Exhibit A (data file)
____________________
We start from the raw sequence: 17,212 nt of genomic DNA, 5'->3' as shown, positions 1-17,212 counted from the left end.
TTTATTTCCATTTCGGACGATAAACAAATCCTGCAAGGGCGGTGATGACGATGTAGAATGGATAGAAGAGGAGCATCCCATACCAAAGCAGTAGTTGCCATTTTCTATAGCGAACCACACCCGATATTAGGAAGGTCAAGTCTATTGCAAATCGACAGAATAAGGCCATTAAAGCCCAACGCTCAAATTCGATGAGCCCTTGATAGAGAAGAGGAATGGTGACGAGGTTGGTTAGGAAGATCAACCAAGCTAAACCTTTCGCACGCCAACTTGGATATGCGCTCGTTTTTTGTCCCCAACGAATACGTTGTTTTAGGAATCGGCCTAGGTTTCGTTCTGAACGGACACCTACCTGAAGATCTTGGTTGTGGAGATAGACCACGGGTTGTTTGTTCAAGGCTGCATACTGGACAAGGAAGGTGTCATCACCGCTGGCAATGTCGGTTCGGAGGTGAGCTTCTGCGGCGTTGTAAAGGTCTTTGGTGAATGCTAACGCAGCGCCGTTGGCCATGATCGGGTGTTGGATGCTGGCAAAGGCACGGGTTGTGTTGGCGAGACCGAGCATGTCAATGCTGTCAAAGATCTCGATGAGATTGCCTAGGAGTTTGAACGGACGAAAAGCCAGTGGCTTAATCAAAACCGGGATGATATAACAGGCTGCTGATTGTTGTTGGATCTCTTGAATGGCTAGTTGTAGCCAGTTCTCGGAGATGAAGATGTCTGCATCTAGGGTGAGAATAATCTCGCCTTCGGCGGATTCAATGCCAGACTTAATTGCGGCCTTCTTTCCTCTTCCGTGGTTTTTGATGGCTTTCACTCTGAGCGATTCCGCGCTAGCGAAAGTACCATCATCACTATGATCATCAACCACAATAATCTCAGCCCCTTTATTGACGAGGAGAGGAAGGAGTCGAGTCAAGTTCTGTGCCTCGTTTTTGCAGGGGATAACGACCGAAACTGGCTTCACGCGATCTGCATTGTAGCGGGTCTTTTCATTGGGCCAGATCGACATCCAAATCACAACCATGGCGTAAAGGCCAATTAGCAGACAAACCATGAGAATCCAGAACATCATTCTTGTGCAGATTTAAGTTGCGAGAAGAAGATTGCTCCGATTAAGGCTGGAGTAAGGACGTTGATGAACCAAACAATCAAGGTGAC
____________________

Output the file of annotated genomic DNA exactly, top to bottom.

We start from the raw sequence: 17,212 nt of genomic DNA, 5'->3' as shown, positions 1-17,212 counted from the left end.
TTTATTTCCATTTCGGACGATAAACAAATCCTGCAAGGGCGGTGATGACGATGTAGAATGGATAGAAGAGGAGCATCCCATACCAAAGCAGTAGTTGCCATTTTCTATAGCGAACCACACCCGATATTAGGAAGGTCAAGTCTATTGCAAATCGACAGAATAAGGCCATTAAAGCCCAACGCTCAAATTCGATGAGCCCTTGATAGAGAAGAGGAATGGTGACGAGGTTGGTTAGGAAGATCAACCAAGCTAAACCTTTCGCACGCCAACTTGGATATGCGCTCGTTTTTTGTCCCCAACGAATACGTTGTTTTAGGAATCGGCCTAGGTTTCGTTCTGAACGGACACCTACCTGAAGATCTTGGTTGTGGAGATAGACCACGGGTTGTTTGTTCAAGGCTGCATACTGGACAAGGAAGGTGTCATCACCGCTGGCAATGTCGGTTCGGAGGTGAGCTTCTGCGGCGTTGTAAAGGTCTTTGGTGAATGCTAACGCAGCGCCGTTGGCCATGATCGGGTGTTGGATGCTGGCAAAGGCACGGGTTGTGTTGGCGAGACCGAGCATGTCAATGCTGTCAAAGATCTCGATGAGATTGCCTAGGAGTTTGAACGGACGAAAAGCCAGTGGCTTAATCAAAACCGGGATGATATAACAGGCTGCTGATTGTTGTTGGATCTCTTGAATGGCTAGTTGTAGCCAGTTCTCGGAGATGAAGATGTCTGCATCTAGGGTGAGAATAATCTCGCCTTCGGCGGATTCAATGCCAGACTTAATTGCGGCCTTCTTTCCTCTTCCGTGGTTTTTGATGGCTTTCACTCTGAGCGATTCCGCGCTAGCGAAAGTACCATCATCACTATGATCATCAACCACAATAATCTCAGCCCCTTTATTGACGAGGAGAGGAAGGAGTCGAGTCAAGTTCTGTGCCTCGTTTTTGCAGGGGATAACGACCGAAACTGGCTTCACGCGATCTGCATTGTAGCGGGTCTTTTCATTGGGCCAGATCGACATCCAAATCACAACCATGGCGTAAAGGCCAATTAGCAGACAAACCATGAGAATCCAGAACATCATTCTTGTGCAGATTTAAGTTGCGAGAAGAAGATTGCTCCGATTAAGGCTGGAGTAAGGACGTTGATGAACCAAACAATCAAGGTGAC